In recent years Marx has again been featuring in the world’s press because of his prescient insights into the cyclical and structural character of capitalist crises.
Now there is another reason why he should be re-read in the light of Greece and Italy: the reappearance of the ‘technical government’. As a contributor to the New York Tribune, one of the widest circulation dailies of his time, Marx observed the political and institutional developments that led to one of the first technical governments in history: the Earl of Aberdeen cabinet of December 1852 to January 1855.
Marx’s reports stood out for their perceptiveness and sarcasm. TheTimes, for its part,celebrated the events as a sign that Britain was ‘at the commencement of the political millennium in which party spirit is to fly from the earth, and genius, experience, industry and patriotism are to be the sole qualifications for office’; and it called on ‘men of every class of opinion’ to rally behind the new government because ‘its principles command universal assent and support’. All this excited Marx’s derision, which poured forth in his article ‘A Superannuated Administration Prospects of the Coalition Ministry, &c’ (January 1853). What the Times found so modern and enthralling was for him sheer farce. When the London press announced ‘a ministry composed entirely of new, young and promising characters’, he mused that ‘the world will certainly be not a little puzzled [to learn] that the new era in the history of Great Britain is to be inaugurated by all but used-up decrepit octogenarians (. . .), the bureaucrat, who served under almost every Administration since the close of the last century; other members of the Cabinet twice dead of age and exhaustion and only resuscitated into an artificial existence.’
Alongside the judgments of individuals are others, naturally of greater interest, concerning their policies. ‘We are promised the total disappearance of party warfare, nay even of parties themselves,’ Marx noted. ‘What is the meaning of The Times?’ The question is unfortunately all too topical today, in a world where the rule of capital over labour has become as feral as it was in the middle of the nineteenth century.
The separation between economics and politics that differentiates capitalism from previous modes of production has reached its highest point. Economics not only dominates politics, setting its agenda and shaping its decisions, but lies outside its jurisdiction and democratic control — to the point where a change of government no longer changes the direction of economic and social policy.
In the last thirty years, the powers of decision-making have passed inexorably from the political to the economic sphere. Particular policy options have been transformed into economic imperatives which, brooking no contradiction, disguise a highly political and utterly reactionary project behind an ideological mask of apolitical expertise. This shunting of parts of the political sphere into the economy, as a separate domain impervious to change, involves the gravest threat to democracy in our times; national parliaments, already drained of representative value by skewed electoral systems and authoritarian revisions of the relationship between executive and legislature, find their powers taken away and transferred to the market. Standard & Poor’s ratings and the Wall Street index — those mega-fetishes of contemporary society — carry incomparably more weight than the will of the people. At best political government can ‘intervene’ in the economy (the ruling classes often need to mitigate the destructive anarchy of capitalism and its violent crises), but they cannot call into question its rules and fundamental choices.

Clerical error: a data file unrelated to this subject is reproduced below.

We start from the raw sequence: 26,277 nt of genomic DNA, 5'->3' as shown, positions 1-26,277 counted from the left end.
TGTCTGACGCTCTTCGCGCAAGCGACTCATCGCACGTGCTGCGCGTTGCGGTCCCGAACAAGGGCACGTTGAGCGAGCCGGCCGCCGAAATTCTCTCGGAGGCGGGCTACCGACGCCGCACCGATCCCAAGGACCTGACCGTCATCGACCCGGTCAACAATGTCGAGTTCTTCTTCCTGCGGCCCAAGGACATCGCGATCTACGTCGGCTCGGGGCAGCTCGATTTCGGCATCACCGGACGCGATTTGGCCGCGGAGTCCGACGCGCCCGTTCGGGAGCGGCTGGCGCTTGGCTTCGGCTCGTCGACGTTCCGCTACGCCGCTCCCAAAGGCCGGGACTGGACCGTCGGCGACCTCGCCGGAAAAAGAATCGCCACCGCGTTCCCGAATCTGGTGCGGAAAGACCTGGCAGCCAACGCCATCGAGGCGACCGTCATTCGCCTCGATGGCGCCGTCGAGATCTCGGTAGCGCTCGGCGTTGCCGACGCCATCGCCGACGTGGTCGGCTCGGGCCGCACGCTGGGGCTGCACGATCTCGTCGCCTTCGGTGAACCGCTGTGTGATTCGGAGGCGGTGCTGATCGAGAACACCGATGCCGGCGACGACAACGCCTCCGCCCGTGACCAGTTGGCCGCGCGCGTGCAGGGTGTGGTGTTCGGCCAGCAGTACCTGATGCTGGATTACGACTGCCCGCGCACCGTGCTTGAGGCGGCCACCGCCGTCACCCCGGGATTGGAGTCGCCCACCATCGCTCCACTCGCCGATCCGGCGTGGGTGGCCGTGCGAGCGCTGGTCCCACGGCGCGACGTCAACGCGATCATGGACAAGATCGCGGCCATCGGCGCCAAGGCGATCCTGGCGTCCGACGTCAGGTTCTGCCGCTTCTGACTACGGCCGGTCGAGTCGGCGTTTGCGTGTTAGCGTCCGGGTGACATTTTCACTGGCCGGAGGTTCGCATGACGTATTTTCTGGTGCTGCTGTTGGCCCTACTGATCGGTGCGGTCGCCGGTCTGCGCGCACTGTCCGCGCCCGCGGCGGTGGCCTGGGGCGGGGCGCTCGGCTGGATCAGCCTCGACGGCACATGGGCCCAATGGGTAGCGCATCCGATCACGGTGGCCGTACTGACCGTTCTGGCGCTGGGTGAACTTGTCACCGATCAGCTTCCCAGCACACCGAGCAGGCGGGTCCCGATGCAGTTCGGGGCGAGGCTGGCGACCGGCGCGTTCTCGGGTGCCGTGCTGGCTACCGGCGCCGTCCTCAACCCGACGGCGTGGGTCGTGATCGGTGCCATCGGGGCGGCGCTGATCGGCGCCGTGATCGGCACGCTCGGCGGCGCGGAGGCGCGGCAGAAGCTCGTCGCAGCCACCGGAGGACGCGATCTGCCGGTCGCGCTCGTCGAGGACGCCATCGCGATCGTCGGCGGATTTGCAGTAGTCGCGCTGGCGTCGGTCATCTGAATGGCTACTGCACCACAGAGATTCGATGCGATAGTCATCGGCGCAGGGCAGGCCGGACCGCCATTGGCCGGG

The events of recent days in Greece and Italy are a striking illustration of these tendencies. Behind the facade of the term ‘technical government’ — or ‘government of all the talents’, as it was known in Marx’s day — we can make out a suspension of politics (no referendum, no elections) that supposedly hands over the whole field to economics. In an article of April 1853, ‘Achievements of the Ministry’, Marx wrote: ‘The best thing perhaps that can be said in favour of the Coalition [“technical”] Ministry is that it represents impotency in [political] power at a moment of transition.’ Governments no longer discuss which economic orientation to take; economic orientations bring about the birth of governments.
In Italy, the key programmatic points were listed last summer in a letter (meant to remain secret!) from the European Central Bank to the Berlusconi government. To restore market ‘confidence’, it was necessary to proceed rapidly down the road of ‘structural reforms’, an expression now used as a synonym for social devastation: in other words, wage cuts, attacks on workers’ rights over hiring and firing, increases in the pension age, and large-scale privatization. The new ‘technical governments’, headed by men with a background in some of the economic institutions most responsible for the crisis (Papademos in Greece, Monti in Italy), will set off down this road — no doubt ‘for the good of the country’ and ‘the well-being of future generations’. And they will come down like a ton of bricks on anyone who raises a discordant voice.
If the Left is not to disappear, it must discover again how to identify the true causes of the crisis that is now upon us. It must also have the courage to propose, and experiment with, the radical policies necessary to achieve a solution.